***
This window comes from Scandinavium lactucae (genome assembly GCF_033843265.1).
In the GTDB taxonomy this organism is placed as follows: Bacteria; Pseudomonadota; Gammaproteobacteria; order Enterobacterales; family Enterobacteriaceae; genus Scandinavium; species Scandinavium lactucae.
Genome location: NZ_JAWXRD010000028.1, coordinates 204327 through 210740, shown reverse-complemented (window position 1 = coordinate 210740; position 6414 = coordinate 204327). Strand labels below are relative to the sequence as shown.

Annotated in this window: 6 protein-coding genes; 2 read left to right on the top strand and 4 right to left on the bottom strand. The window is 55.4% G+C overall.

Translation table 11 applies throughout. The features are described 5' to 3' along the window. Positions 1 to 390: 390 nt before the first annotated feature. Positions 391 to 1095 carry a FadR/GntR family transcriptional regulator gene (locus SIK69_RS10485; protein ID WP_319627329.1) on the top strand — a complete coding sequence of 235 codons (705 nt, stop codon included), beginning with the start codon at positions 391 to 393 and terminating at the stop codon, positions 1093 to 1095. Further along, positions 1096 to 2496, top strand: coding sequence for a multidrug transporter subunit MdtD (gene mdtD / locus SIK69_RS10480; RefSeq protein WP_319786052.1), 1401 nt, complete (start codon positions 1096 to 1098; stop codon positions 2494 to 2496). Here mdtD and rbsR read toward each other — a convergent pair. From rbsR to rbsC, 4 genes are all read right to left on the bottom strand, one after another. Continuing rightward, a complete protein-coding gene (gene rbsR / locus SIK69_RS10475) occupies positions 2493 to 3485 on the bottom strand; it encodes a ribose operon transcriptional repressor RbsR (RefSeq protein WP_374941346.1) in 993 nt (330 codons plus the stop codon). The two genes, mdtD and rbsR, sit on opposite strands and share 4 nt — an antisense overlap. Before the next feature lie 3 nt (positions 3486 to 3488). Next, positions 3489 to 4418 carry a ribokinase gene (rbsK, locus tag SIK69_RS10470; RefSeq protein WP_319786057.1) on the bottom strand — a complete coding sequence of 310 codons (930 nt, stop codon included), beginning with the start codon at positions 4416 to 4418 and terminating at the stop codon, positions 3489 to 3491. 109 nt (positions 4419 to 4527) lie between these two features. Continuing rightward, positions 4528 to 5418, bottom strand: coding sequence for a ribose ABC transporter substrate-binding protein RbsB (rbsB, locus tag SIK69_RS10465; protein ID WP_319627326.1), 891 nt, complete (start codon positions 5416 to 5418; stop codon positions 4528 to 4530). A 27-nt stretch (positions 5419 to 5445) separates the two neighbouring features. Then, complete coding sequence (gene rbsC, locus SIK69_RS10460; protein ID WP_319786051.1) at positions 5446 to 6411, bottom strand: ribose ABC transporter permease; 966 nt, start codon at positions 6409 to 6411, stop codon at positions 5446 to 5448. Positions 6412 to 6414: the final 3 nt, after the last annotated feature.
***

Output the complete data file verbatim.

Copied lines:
This window comes from Scandinavium lactucae (genome assembly GCF_033843265.1).
In the GTDB taxonomy this organism is placed as follows: Bacteria; Pseudomonadota; Gammaproteobacteria; order Enterobacterales; family Enterobacteriaceae; genus Scandinavium; species Scandinavium lactucae.
Genome location: NZ_JAWXRD010000028.1, coordinates 204327 through 210740, shown reverse-complemented (window position 1 = coordinate 210740; position 6414 = coordinate 204327). Strand labels below are relative to the sequence as shown.

Annotated in this window: 6 protein-coding genes; 2 read left to right on the top strand and 4 right to left on the bottom strand. The window is 55.4% G+C overall.

Translation table 11 applies throughout. The features are described 5' to 3' along the window. Positions 1 to 390: 390 nt before the first annotated feature. Positions 391 to 1095 carry a FadR/GntR family transcriptional regulator gene (locus SIK69_RS10485; protein ID WP_319627329.1) on the top strand — a complete coding sequence of 235 codons (705 nt, stop codon included), beginning with the start codon at positions 391 to 393 and terminating at the stop codon, positions 1093 to 1095. Further along, positions 1096 to 2496, top strand: coding sequence for a multidrug transporter subunit MdtD (gene mdtD / locus SIK69_RS10480; RefSeq protein WP_319786052.1), 1401 nt, complete (start codon positions 1096 to 1098; stop codon positions 2494 to 2496). Here mdtD and rbsR read toward each other — a convergent pair. From rbsR to rbsC, 4 genes are all read right to left on the bottom strand, one after another. Continuing rightward, a complete protein-coding gene (gene rbsR / locus SIK69_RS10475) occupies positions 2493 to 3485 on the bottom strand; it encodes a ribose operon transcriptional repressor RbsR (RefSeq protein WP_374941346.1) in 993 nt (330 codons plus the stop codon). The two genes, mdtD and rbsR, sit on opposite strands and share 4 nt — an antisense overlap. Before the next feature lie 3 nt (positions 3486 to 3488). Next, positions 3489 to 4418 carry a ribokinase gene (rbsK, locus tag SIK69_RS10470; RefSeq protein WP_319786057.1) on the bottom strand — a complete coding sequence of 310 codons (930 nt, stop codon included), beginning with the start codon at positions 4416 to 4418 and terminating at the stop codon, positions 3489 to 3491. 109 nt (positions 4419 to 4527) lie between these two features. Continuing rightward, positions 4528 to 5418, bottom strand: coding sequence for a ribose ABC transporter substrate-binding protein RbsB (rbsB, locus tag SIK69_RS10465; protein ID WP_319627326.1), 891 nt, complete (start codon positions 5416 to 5418; stop codon positions 4528 to 4530). A 27-nt stretch (positions 5419 to 5445) separates the two neighbouring features. Then, complete coding sequence (gene rbsC, locus SIK69_RS10460; protein ID WP_319786051.1) at positions 5446 to 6411, bottom strand: ribose ABC transporter permease; 966 nt, start codon at positions 6409 to 6411, stop codon at positions 5446 to 5448. Positions 6412 to 6414: the final 3 nt, after the last annotated feature.